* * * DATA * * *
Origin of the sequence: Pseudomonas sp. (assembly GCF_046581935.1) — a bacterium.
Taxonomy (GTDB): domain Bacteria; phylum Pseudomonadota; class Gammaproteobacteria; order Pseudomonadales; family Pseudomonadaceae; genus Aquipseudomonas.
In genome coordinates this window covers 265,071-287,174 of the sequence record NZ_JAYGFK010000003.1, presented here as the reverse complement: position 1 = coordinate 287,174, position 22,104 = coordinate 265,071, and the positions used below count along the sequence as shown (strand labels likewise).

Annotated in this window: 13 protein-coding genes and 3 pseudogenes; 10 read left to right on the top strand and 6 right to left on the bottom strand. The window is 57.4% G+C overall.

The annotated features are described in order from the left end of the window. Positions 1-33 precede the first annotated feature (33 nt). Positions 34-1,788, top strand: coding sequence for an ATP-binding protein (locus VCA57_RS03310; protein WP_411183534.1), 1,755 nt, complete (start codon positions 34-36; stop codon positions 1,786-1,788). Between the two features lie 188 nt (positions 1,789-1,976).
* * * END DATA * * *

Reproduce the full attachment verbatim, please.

Origin of the sequence: Pseudomonas sp. (assembly GCF_046581935.1) — a bacterium.
Taxonomy (GTDB): domain Bacteria; phylum Pseudomonadota; class Gammaproteobacteria; order Pseudomonadales; family Pseudomonadaceae; genus Aquipseudomonas.
In genome coordinates this window covers 265,071-287,174 of the sequence record NZ_JAYGFK010000003.1, presented here as the reverse complement: position 1 = coordinate 287,174, position 22,104 = coordinate 265,071, and the positions used below count along the sequence as shown (strand labels likewise).

Annotated in this window: 13 protein-coding genes and 3 pseudogenes; 10 read left to right on the top strand and 6 right to left on the bottom strand. The window is 57.4% G+C overall.

The annotated features are described in order from the left end of the window. Positions 1-33 precede the first annotated feature (33 nt). Positions 34-1,788, top strand: coding sequence for an ATP-binding protein (locus VCA57_RS03310; protein WP_411183534.1), 1,755 nt, complete (start codon positions 34-36; stop codon positions 1,786-1,788). Between the two features lie 188 nt (positions 1,789-1,976).